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(KOP er)

Index Terms

  • Cupric Chloride
  • Cupric Chloride Dihydrate

Dosage Forms

Excipient information presented when available (limited, particularly for generics); consult specific product labeling.

Capsule, Oral [preservative free]:

Cu-5: 5 mg [dye free]

Solution, Intravenous:

Generic: 0.4 mg/mL (10 mL)

Tablet, Oral:

Coppermin: 5 mg [corn free, rye free, wheat free]

Brand Names: U.S.

  • Coppermin [OTC]
  • Cu-5 [OTC]

Pharmacologic Category

  • Trace Element, Parenteral


Copper is an essential nutrient which serves as a cofactor for serum ceruloplasmin, an oxidase necessary for proper formation of the iron carrier protein, transferrin. It also helps maintain normal rates of red and white blood cell formation and helps prevent development of deficiency symptoms: Leukopenia, neutropenia, anemia, depressed ceruloplasmin levels, impaired transferring formation, secondary iron deficiency and osteoporosis.


Bile (primarily, 80%); intestinal wall (16%); urine (4%)

Use: Labeled Indications

Supplement to intravenous solutions given for total parenteral nutrition (TPN) to maintain copper serum levels and to prevent depletion of endogenous stores and subsequent deficiency symptoms


There are no contraindications listed in the manufacturer's labeling.

Dosing: Adult

Supplementation: IV (incorporated into parenteral nutrition): 0.3-0.5 mg/day (ASPEN, 2002); 0.5-1.5 mg/day (manufacturer's product labeling)

High output intestinal fistula: Some clinicians may use twice the recommended daily allowance (ASPEN, 2002)

Dosing: Geriatric

Use caution. Start at the low end of dosing range.

Dosing: Pediatric

Supplementation: Infants and Children: IV (incorporated into parenteral nutrition): 20 mcg/kg/day

Dosing: Renal Impairment

Use caution; contains aluminum.

Dosing: Hepatic Impairment

Use caution; dosage reduction may be required.


IV: Must dilute in a volume ≥100 mL.


Must be diluted. Do not administer IM or by direct IV injection; acidic pH of the solution may cause tissue irritation.


Store at controlled room temperature of 20°C to 25°C (68°F to 77°F).

Drug Interactions

Ascorbic Acid: Copper may decrease the serum concentration of Ascorbic Acid. Management: To minimize the risk for ascorbic acid degradation, add multivitamin product to TPN solution immediately prior to infusion or administer multivitamin and copper in separate containers. Consider therapy modification

Adverse Reactions

Generally well tolerated; excessive copper levels may result in the following adverse effect.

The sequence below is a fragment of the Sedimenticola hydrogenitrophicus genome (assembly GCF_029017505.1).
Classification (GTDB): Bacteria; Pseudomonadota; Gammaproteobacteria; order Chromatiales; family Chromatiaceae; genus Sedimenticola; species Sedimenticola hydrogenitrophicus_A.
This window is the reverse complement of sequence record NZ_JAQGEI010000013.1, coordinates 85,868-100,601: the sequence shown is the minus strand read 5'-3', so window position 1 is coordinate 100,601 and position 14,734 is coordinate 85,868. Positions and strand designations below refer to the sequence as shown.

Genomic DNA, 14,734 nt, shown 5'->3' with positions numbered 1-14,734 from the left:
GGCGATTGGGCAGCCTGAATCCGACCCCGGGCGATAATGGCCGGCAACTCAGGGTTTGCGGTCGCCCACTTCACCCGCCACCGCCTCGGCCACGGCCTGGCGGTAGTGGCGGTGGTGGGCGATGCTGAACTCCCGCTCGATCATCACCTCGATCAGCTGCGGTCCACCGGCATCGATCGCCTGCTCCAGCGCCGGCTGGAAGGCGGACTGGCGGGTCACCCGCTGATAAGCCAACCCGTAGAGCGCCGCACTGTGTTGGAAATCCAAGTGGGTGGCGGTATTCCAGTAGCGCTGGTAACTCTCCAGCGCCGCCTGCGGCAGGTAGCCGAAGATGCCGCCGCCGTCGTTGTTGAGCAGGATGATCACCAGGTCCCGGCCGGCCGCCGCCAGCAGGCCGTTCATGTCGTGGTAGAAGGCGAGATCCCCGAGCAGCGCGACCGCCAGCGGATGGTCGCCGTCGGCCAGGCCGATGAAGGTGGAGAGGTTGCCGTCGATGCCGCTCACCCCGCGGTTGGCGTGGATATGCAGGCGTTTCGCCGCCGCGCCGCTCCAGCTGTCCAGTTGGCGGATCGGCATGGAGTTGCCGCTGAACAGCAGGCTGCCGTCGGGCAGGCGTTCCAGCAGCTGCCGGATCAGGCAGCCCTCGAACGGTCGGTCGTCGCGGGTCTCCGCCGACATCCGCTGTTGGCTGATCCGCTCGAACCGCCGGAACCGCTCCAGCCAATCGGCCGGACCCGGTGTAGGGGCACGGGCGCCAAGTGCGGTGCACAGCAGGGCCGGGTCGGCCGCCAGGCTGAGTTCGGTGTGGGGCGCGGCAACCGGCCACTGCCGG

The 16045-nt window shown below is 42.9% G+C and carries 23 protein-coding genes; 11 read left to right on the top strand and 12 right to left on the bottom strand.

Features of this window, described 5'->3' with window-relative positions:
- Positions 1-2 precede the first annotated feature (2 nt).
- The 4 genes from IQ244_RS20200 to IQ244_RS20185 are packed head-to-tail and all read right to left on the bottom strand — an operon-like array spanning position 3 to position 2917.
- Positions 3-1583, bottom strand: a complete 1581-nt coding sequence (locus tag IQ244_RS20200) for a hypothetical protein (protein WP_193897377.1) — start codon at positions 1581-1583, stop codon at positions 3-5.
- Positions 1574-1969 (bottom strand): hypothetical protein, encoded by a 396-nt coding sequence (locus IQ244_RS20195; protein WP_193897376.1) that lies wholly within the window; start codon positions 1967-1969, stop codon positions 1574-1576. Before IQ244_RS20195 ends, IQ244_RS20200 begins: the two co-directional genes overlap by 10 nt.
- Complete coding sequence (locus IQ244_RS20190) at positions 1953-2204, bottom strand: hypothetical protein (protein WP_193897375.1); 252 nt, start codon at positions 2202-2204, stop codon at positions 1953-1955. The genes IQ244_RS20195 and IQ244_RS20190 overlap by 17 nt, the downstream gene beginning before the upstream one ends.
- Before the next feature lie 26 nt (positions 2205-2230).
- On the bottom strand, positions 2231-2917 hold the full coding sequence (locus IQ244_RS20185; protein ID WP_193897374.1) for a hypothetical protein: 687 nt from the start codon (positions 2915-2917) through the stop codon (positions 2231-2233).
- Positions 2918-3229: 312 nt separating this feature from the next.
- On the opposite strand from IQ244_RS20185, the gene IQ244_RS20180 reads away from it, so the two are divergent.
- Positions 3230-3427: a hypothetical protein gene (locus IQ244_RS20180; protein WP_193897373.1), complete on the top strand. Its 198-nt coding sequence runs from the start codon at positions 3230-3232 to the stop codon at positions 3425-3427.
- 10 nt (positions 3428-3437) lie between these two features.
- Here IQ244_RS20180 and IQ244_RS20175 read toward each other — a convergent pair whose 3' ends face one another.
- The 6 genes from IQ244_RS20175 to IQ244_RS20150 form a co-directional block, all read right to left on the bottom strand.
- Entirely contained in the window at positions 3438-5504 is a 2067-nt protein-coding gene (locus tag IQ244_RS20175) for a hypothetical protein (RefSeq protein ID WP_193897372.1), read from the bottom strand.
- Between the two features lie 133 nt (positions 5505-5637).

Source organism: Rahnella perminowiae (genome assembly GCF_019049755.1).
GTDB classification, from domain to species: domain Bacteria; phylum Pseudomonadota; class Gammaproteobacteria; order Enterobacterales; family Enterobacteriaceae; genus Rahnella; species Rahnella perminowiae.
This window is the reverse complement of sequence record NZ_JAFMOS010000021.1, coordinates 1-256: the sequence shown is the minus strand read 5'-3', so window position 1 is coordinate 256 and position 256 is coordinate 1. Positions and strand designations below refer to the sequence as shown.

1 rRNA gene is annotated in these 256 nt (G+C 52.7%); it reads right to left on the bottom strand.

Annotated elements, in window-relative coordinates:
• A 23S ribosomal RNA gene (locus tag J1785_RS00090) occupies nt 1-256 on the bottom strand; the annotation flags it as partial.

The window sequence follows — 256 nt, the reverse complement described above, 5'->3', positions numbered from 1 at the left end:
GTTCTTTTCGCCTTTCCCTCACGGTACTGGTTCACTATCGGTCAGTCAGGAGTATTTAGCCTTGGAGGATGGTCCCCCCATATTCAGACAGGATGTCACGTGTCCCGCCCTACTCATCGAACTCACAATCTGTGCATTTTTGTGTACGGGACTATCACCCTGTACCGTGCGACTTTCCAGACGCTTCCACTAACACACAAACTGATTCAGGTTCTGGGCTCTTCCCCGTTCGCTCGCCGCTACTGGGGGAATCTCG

Hepatic: Hepatic insufficiency (including hepatic necrosis)


Disease-related concerns:

• Gastrointestinal fistulae: Patients with high output intestinal fistulae may require a larger dose than the recommended daily allowance (ASPEN, 2002).

• Hepatic impairment: Use with caution in patients with hepatic impairment (eg, impaired biliary excretion or cholestatic liver disease).

• Wilson’s disease: Administration not recommended.

Concurrent drug therapy issues:

• TPN preparation: Copper ion may degrade ascorbic acid in TPN solutions. To avoid loss, add multivitamin additives to TPN solutions immediately prior to infusion or add to separate TPN solution container.

Dosage form specific issues:

• Aluminum: The parenteral product may contain aluminum; toxic aluminum concentrations may be seen with high doses, prolonged use, or renal dysfunction. Premature neonates are at higher risk due to immature renal function and aluminum intake from other parenteral sources. Parenteral aluminum exposure of >4 to 5 mcg/kg/day is associated with CNS and bone toxicity; tissue loading may occur at lower doses (Federal Register, 2002). See manufacturer’s labeling.

Monitoring Parameters

Twice monthly serum assays for copper and/or ceruloplasmin in long-term TPN patients, patients with hepatic failure or high output gastrointestinal fistulas

Pregnancy Risk Factor


Pregnancy Considerations

Animal reproduction studies have not been conducted. It is not known whether administration to a pregnant woman can cause fetal harm or can affect reproductive capacity.

Patient Education

• Discuss specific use of drug and side effects with patient as it relates to treatment. (HCAHPS: During this hospital stay, were you given any medicine that you had not taken before? Before giving you any new medicine, how often did hospital staff tell you what the medicine was for? How often did hospital staff describe possible side effects in a way you could understand?)

• Educate patient about signs of a significant reaction (eg, wheezing; chest tightness; fever; itching; bad cough; blue skin color; seizures; or swelling of face, lips, tongue, or throat). Note: This is not a comprehensive list of all side effects. Patient should consult prescriber for additional questions.

Intended Use and Disclaimer: Should not be printed and given to patients. This information is intended to serve as a concise initial reference for healthcare professionals to use when discussing medications with a patient. You must ultimately rely on your own discretion, experience and judgment in diagnosing, treating and advising patients.

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